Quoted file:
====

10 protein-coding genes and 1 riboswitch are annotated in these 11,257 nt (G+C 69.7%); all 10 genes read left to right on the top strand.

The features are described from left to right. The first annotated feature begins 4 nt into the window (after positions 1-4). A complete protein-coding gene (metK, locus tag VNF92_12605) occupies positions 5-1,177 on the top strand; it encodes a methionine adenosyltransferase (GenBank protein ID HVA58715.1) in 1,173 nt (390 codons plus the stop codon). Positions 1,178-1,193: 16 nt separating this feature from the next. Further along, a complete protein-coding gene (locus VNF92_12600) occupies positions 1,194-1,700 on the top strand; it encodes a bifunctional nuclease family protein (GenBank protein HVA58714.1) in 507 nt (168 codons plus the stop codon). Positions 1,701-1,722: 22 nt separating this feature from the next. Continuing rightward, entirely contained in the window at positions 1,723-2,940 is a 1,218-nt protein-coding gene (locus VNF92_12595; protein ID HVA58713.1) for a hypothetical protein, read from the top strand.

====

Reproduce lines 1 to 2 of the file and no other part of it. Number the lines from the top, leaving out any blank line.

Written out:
10 protein-coding genes and 1 riboswitch are annotated in these 11,257 nt (G+C 69.7%); all 10 genes read left to right on the top strand.

The features are described from left to right. The first annotated feature begins 4 nt into the window (after positions 1-4). A complete protein-coding gene (metK, locus tag VNF92_12605) occupies positions 5-1,177 on the top strand; it encodes a methionine adenosyltransferase (GenBank protein ID HVA58715.1) in 1,173 nt (390 codons plus the stop codon). Positions 1,178-1,193: 16 nt separating this feature from the next. Further along, a complete protein-coding gene (locus VNF92_12600) occupies positions 1,194-1,700 on the top strand; it encodes a bifunctional nuclease family protein (GenBank protein HVA58714.1) in 507 nt (168 codons plus the stop codon). Positions 1,701-1,722: 22 nt separating this feature from the next. Continuing rightward, entirely contained in the window at positions 1,723-2,940 is a 1,218-nt protein-coding gene (locus VNF92_12595; protein ID HVA58713.1) for a hypothetical protein, read from the top strand.